The Whiteness of White-Collar Crime in the United States: Examining the Role of Race in a Culture of Elite White-Collar Offending
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While the role of race has been heavily scrutinized in terms of minority involvement in crime, it has remained largely invisible for Whites despite indications that Whites are overrepresented as offenders in elite white-collar crimes. We propose a theoretical model detailing how “whiteness” encourages cultural adaptations conducive to elite white-collar crime in contemporary US society. Many middle- and upper-class US Whites live in environments of relative social isolation, both geographically (in terms of schools and neighborhoods) and culturally (as mainstream media largely reflect the lived realities of middle- and upper-class Whites). When this social isolation is combined with financial advantage, it serves to block the development of empathy toward outgroups and increases feelings of individual entitlement, which leads to the formation of crime-specific cultural frames that include neutralizations and justifications for elite white-collar crime. We argue that whiteness plays a role that is independent from (but exacerbated by) socioeconomic status, and is an important contributor to the generative worlds from which many white-collar criminals emanate.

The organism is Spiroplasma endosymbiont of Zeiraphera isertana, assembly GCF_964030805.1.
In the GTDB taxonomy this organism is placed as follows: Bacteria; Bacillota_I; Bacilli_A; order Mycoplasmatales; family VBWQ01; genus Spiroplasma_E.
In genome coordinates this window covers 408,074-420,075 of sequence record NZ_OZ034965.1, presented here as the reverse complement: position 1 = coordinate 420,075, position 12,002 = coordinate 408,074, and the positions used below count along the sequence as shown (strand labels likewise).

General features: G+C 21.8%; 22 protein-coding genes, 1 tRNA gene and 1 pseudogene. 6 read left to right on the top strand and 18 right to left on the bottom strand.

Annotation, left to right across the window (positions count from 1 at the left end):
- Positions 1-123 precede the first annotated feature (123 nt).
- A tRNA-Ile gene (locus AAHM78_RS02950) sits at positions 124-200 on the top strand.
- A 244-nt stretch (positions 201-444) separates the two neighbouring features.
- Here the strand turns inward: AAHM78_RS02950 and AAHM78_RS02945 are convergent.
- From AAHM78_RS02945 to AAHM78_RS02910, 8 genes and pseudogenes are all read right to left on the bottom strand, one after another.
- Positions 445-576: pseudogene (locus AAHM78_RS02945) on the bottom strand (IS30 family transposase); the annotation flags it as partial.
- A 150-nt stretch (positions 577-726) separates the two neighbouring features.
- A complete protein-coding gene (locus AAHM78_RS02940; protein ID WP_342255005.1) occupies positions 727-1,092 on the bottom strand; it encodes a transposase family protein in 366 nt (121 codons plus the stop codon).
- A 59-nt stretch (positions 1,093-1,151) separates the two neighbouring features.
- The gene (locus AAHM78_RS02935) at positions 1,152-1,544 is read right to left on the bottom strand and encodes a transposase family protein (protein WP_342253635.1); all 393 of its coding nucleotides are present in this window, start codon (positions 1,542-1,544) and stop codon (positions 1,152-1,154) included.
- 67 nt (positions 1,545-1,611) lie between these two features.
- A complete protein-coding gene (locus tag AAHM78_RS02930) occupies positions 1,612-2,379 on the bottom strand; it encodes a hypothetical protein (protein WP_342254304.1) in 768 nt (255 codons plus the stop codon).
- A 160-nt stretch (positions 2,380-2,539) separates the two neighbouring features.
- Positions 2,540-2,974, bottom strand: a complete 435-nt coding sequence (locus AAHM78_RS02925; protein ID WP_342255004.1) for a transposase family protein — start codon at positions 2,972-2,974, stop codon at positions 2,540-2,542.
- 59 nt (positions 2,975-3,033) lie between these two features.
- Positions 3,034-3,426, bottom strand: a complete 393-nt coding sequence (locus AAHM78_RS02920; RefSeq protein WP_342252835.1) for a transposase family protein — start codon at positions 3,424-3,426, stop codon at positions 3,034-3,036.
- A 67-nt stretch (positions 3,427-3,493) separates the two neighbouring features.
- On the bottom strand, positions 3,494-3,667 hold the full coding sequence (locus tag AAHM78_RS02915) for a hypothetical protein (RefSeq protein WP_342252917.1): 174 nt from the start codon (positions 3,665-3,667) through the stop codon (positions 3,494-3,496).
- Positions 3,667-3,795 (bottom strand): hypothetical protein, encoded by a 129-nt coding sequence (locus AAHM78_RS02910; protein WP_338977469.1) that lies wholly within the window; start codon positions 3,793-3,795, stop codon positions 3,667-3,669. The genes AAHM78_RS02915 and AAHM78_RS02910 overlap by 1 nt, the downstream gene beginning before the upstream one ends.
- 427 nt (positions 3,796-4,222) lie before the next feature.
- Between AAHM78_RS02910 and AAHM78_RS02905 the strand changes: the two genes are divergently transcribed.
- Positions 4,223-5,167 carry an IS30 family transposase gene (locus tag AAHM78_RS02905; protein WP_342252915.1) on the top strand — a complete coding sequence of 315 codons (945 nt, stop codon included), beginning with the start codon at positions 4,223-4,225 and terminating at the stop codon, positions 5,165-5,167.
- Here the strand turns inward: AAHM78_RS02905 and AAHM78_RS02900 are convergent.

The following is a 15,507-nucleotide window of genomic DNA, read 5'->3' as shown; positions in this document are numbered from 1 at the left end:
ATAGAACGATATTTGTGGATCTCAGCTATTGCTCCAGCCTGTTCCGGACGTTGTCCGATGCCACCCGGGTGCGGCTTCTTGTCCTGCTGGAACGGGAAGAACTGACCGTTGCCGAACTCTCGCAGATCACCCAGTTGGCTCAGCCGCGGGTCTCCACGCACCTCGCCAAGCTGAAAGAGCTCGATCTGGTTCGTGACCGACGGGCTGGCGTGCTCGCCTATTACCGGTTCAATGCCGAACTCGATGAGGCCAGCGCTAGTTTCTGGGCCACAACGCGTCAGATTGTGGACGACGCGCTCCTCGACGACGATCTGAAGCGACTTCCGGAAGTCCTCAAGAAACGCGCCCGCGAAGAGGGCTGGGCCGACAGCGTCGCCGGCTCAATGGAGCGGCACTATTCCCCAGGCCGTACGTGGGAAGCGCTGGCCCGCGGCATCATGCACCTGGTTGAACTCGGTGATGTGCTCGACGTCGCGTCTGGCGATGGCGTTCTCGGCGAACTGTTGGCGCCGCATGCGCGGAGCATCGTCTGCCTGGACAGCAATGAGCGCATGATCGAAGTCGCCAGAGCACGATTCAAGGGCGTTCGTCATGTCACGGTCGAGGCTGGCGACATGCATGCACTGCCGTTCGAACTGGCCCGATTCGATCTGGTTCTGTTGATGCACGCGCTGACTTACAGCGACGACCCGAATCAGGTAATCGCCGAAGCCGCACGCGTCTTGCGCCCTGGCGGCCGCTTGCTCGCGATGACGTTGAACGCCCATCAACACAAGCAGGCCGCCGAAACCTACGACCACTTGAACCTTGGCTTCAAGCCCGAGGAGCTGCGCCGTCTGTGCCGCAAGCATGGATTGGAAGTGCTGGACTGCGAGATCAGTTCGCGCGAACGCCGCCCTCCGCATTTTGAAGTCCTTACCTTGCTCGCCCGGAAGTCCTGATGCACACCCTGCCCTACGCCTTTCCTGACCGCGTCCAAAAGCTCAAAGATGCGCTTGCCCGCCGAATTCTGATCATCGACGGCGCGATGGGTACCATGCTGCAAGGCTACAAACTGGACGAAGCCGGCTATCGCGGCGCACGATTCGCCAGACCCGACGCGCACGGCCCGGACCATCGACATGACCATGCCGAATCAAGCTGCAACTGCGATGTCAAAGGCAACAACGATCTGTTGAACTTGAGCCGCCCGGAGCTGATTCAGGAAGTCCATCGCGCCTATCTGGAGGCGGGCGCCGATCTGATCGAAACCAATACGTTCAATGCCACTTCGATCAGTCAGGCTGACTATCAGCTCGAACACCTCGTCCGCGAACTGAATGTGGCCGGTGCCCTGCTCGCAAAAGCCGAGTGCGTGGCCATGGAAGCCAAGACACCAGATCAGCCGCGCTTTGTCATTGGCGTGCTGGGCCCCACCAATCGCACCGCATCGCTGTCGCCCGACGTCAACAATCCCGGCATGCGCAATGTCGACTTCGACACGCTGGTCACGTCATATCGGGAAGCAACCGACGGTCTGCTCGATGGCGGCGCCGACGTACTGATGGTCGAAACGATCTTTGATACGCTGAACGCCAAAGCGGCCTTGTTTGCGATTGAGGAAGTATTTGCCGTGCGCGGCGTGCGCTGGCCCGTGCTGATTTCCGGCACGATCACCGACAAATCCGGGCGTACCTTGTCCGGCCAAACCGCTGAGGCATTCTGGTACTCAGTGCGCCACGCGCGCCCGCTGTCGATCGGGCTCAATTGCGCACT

Concentrated advantage; Culture; Race; Theory; White-collar crime; Whiteness
Criminology and Criminal Justice
The Whiteness of White-Collar Crime in the United States: Examining the Role of Race in a Culture of Elite White-Collar Offending.